9th Ward Ald. Anthony Beale called for the repeal of new lease agreements with Cook County unless he saw results from new behavioral health initiatives from police within one year.

“I have a very strong feeling on mental health when it comes to my community because we do have huge problems,” Beale said. “I really want to see some heavy results after one year… I no longer want to give these leases out and have organizations get these resources and we don’t see the results in the community.”

There were two leases on the agenda, both with County entities. One is a $1 lease for a 10,000 sq ft space at the City’s Roseland Clinic. The Cook County Health and Hospitals System (CCHHS) intends to convert that space into a community triage center “to provide early intervention services for individuals who are at risk of detention or hospitalization due to behavioral health conditions,” according to a release.

Instead of booking the mentally ill in jail or dropping them off in emergency rooms, police could take people to the triage center. The new center would open later this year with the hopes of diverting hundreds of people from local ERs and the Cook County Jail in the first year, ultimately saving money. If the pilot at the Roseland clinic is successful, CCHHS plans to expand the triage model to five other sites. The Cook County Board has already approved the lease.

The other lease agreement, with the Cook County Department of Corrections would allow use of the West Town Neighborhood Health Center “for the provision of mental health services to ex-offenders.” The 10-year, $1 lease is for about 750 square feet of clinical office space for outpatient treatment, including counseling services, and links to psychiatric and medical care. The goal, a county official told aldermen, is to minimize ex-offenders’ chances of coming back into the Cook County Jail because of their mental illness.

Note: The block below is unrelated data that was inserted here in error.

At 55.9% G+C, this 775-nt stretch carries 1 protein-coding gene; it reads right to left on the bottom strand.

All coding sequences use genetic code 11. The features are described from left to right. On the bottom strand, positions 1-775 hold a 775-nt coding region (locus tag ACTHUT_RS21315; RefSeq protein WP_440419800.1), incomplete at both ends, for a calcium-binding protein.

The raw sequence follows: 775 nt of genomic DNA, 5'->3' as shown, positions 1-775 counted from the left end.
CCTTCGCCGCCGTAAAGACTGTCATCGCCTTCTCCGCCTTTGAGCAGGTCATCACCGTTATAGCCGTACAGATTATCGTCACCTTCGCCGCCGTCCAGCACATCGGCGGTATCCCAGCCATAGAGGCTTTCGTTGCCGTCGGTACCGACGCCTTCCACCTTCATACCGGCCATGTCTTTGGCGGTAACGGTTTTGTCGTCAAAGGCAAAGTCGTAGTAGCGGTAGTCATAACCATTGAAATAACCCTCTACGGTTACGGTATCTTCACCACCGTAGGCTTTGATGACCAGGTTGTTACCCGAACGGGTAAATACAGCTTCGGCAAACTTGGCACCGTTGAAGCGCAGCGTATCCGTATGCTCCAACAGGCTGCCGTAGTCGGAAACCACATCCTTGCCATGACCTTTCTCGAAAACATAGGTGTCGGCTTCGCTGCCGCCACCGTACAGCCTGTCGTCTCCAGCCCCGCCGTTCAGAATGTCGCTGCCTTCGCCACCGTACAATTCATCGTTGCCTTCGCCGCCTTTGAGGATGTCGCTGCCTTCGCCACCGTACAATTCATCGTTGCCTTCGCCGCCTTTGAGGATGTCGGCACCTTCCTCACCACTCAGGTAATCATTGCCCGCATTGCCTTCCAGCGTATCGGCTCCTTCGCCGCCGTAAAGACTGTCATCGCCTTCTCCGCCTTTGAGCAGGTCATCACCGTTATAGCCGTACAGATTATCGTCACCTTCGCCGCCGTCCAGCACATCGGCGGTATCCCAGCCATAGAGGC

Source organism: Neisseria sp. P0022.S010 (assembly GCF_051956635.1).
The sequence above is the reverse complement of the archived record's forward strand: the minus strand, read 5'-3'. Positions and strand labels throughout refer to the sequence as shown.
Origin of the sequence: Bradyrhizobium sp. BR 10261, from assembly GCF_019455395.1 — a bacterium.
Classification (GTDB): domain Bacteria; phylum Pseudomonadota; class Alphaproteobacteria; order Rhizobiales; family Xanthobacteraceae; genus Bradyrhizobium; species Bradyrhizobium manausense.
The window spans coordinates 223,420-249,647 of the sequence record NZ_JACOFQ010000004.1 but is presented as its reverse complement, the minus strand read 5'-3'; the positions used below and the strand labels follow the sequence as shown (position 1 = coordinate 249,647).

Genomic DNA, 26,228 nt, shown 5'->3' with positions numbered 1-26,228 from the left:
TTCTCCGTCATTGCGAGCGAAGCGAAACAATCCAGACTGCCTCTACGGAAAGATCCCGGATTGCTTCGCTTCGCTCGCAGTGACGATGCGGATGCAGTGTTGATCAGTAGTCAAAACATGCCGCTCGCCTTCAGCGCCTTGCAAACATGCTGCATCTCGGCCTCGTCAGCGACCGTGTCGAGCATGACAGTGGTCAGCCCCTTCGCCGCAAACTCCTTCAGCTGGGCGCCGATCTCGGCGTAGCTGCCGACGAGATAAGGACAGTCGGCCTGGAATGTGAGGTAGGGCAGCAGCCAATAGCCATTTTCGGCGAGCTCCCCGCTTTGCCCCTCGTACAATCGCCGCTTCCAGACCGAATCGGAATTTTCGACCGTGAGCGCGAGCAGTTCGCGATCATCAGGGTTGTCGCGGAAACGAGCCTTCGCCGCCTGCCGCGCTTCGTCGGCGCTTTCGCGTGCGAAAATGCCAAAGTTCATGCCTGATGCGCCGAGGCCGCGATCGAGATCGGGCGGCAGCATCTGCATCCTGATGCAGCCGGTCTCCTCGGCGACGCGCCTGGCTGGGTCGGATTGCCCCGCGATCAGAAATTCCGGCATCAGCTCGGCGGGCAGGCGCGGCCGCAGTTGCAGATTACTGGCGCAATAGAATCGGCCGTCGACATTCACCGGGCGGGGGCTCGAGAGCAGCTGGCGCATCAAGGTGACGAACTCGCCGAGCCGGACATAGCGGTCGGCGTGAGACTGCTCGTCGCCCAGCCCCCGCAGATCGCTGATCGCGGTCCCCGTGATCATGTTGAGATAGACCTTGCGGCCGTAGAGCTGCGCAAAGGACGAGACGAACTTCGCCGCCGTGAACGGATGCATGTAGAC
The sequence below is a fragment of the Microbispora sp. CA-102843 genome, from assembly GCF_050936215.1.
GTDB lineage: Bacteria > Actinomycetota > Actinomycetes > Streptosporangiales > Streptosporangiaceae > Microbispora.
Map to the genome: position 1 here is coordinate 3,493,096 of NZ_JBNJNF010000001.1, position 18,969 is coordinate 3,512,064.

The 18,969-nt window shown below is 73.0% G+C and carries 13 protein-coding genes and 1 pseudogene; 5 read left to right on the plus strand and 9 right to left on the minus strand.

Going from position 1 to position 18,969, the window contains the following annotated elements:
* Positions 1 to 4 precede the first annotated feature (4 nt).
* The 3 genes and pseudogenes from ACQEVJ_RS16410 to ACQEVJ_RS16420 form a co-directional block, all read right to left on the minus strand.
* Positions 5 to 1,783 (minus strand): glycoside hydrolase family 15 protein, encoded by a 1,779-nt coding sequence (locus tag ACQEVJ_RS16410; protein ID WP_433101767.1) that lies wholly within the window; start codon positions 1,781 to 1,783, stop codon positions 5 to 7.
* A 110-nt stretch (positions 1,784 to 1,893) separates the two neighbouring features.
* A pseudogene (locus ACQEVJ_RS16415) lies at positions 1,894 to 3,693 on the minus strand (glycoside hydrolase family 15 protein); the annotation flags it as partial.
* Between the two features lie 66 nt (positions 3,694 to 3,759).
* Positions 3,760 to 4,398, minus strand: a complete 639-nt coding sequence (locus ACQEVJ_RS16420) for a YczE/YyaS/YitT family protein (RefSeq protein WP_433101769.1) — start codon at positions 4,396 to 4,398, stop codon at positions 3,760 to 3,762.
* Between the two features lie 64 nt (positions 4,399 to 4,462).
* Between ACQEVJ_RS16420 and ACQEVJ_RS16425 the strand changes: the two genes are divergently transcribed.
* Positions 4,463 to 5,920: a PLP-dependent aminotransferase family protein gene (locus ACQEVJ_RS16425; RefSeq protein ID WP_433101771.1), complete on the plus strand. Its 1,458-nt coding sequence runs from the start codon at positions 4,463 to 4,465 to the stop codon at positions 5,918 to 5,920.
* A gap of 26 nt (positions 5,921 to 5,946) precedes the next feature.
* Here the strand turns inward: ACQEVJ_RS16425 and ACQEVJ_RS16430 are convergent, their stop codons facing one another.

Both of those leases and 25 other items passed the committee unanimously.

Committee Chairman Joe Moore and Ald. Gilbert Villegas (36) also told Aldertrack that a previously-held $29 million land sale to the Chicago Blackhawks and Rush University Medical Center will also proceed to the full City Council Wednesday. The land sale didn’t make it to the floor after committee last month, because two freshman aldermen–Villegas and Ald. Raymond Lopez (15)–threatened to use parliamentary procedure to block the item from a vote. The two wanted answers about City Colleges’ minority staffing and procurement.

Ald. Villegas, Lopez, and Ald. George Cardenas (12) met with representatives from the Mayor’s office and City Colleges Chancellor Cheryl Hyman to discuss breaking out minority hiring statistics by ethnicity and solving the “mystery how they select architects and engineering firms” to ensure City Colleges are relaying their information “to the M/WBE communities,” Villegas told Aldertrack.